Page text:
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‘Blast From the Past: Artillery in the War of Independence’ Special Exhibition Opens June 10
Submitted by Tracy Perkins

BPast imageAs the last great victory of the American Revolution, the 1781 Siege of Yorktown is known for the use of artillery by General George Washington's Continental Army. Through interactive experiences and artifact displays, the "Blast from the Past: Artillery in the War of Independence" special exhibition will feature artillery used on all fronts of the American Revolution by the American, French and British forces.

From June 10, 2018, through January 5, 2019, the special exhibition will explore a range of topics from innovations in artillery design and technology to the individual roles of an artillery crew. Topics will examine artillery deployment and transport, as well as the range of fire and science behind these powerful weapons.

"Blast from the Past: Artillery in the War of Independence" will highlight the chronology of these weapons and reveal the technology and innovation that delivered the last great victory of the Revolution – a victory that forever made Yorktown, Virginia, the place where the subjects of a king became the citizens of a nation.

American, French and British artillery pieces featured in the six-month special exhibition include:
  • British Light 3-pounder bronze field cannon, cast by Jan and Pieter Verbruggen, circa 1776, on loan from the U.S. Army Center of Military History
  • "La Perileuse" French 4-pounder bronze field cannon, cast by Jean Bérenger Strasbourg, circa 1758, on loan from the National Park Service Springfield Armory National Historic Site
  • British 12-pounder bronze "Lafayette" cannon, cast by William Bowen, circa 1773, on loan from the National Park Service, Colonial National Historical Park, Yorktown Collection
  • American 6-pounder iron cannon, cast by Samuel and Daniel Hughes, circa 1775-1783, on loan from the Mayor and Council of Boonsboro, Maryland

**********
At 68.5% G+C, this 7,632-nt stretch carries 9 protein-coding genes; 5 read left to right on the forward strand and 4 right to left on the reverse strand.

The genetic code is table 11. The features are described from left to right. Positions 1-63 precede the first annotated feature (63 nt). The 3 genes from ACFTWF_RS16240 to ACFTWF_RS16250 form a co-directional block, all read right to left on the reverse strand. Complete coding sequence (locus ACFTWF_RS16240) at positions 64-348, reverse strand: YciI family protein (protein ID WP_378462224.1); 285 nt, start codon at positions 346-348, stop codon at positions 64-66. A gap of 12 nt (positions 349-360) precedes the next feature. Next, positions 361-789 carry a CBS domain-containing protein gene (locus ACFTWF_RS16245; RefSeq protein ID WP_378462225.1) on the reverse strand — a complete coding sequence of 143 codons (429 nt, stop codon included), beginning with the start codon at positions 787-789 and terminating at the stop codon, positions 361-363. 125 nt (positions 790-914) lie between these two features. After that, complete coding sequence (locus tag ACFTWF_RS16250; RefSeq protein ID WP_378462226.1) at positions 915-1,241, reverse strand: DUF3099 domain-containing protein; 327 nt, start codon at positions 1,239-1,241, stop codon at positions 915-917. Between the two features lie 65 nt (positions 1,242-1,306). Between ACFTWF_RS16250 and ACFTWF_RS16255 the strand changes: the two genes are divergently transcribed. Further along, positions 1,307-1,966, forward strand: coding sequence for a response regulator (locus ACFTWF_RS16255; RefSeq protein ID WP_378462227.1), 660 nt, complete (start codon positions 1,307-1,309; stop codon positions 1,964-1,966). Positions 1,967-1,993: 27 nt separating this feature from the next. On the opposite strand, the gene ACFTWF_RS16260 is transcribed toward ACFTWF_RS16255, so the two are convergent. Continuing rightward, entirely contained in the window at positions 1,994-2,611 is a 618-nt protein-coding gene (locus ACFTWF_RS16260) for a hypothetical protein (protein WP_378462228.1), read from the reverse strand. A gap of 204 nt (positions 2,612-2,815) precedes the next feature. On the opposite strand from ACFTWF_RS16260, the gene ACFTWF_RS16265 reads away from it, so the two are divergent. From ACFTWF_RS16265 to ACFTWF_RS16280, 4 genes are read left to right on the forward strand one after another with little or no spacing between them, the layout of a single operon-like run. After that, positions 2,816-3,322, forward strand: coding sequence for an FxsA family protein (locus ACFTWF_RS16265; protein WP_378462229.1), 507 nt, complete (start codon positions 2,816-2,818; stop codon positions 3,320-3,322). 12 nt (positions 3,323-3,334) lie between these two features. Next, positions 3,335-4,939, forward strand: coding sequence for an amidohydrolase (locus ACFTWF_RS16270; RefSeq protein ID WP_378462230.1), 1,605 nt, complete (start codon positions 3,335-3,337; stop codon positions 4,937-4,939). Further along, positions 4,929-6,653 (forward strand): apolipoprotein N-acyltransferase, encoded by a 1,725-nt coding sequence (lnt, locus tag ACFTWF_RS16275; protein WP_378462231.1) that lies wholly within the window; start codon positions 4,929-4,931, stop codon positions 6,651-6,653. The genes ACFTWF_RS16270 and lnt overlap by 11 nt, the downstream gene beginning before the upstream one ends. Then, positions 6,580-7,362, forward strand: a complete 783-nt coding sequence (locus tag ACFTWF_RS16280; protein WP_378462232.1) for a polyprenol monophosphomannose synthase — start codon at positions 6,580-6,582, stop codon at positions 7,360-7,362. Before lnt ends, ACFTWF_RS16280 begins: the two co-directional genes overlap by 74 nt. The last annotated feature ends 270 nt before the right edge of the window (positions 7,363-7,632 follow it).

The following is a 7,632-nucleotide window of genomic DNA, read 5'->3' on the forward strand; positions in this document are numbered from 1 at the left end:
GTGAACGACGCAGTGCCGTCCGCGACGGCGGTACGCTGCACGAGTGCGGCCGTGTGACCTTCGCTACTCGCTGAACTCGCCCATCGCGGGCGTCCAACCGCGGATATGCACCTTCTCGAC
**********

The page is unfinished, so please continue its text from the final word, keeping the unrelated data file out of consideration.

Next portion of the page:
• "La Bellone" French 4-pounder bronze battalion cannon, cast by D.E. Dupont Rochefort, circa 1773, on loan from the National Park Service, Home of Franklin D. Roosevelt National Historical Site.
Visitors take in the size and scope of American, French and British artillery featured in the special exhibition and then explore the museum for a range of hands-on experiences.
  • Explore foundries to field pieces in "Blast From the Past”
  • Discover types of artillery – cannons, mortars and howitzers – and types of ammunition – from shot and shell to canister and grape.
  • Figure out the right artillery tool for the job – types of shot and essential implements of rammer, sponge and linstock – in a hands-on display.
  • How does one move a gun? Lift a door to determine the strength by men and horses to advance a light or heavy gun.
  • Examine an artilleryman's pocket guide. See interactive 18th-century artillery field manuals that served as reference to determine tasks such as how to draw a 6-pounder up a steep cliff or bluff.
Immersive artillery experiences at the museum
  • Enlist as a member of a Continental Army artillery crew each day in artillery amphitheater. After the drill, cover your ears and make ready for soldiers to fire the gun!
  • In the laboratory tent at the Continental Army encampment, help manufacture cartridges and learn the science and math used to load, aim and fire an artillery piece.
  • Just beyond the large 24-pounder French siege gun in the gallery, see the "Siege of Yorktown" experiential film to experience the decisive 1781 Revolutionary War battle with wind, smoke and the thunder of cannon fire.
"Blast From the Past Programs”
A series of programs, demonstrations and musical performances highlighting the role artillery played during the Siege of Yorktown and the American Revolution will accompany the special exhibition from June through December. The special exhibition opens June 9 and 10 with "Artillery Through the Ages," which will examine the evolution of artillery and its important role during military engagements. On October 20 and 21, in conjunction with the annual Yorktown Victory Celebration event, visitors can enjoy "A Weekend of Revolutionary Noise" with re-enactor encampments. On October 21, the weekend event will conclude with an evening performance of "Tchaikovsky's 1812 Overture," as well as other compositions, by the College of William and Mary Symphony Orchestra.


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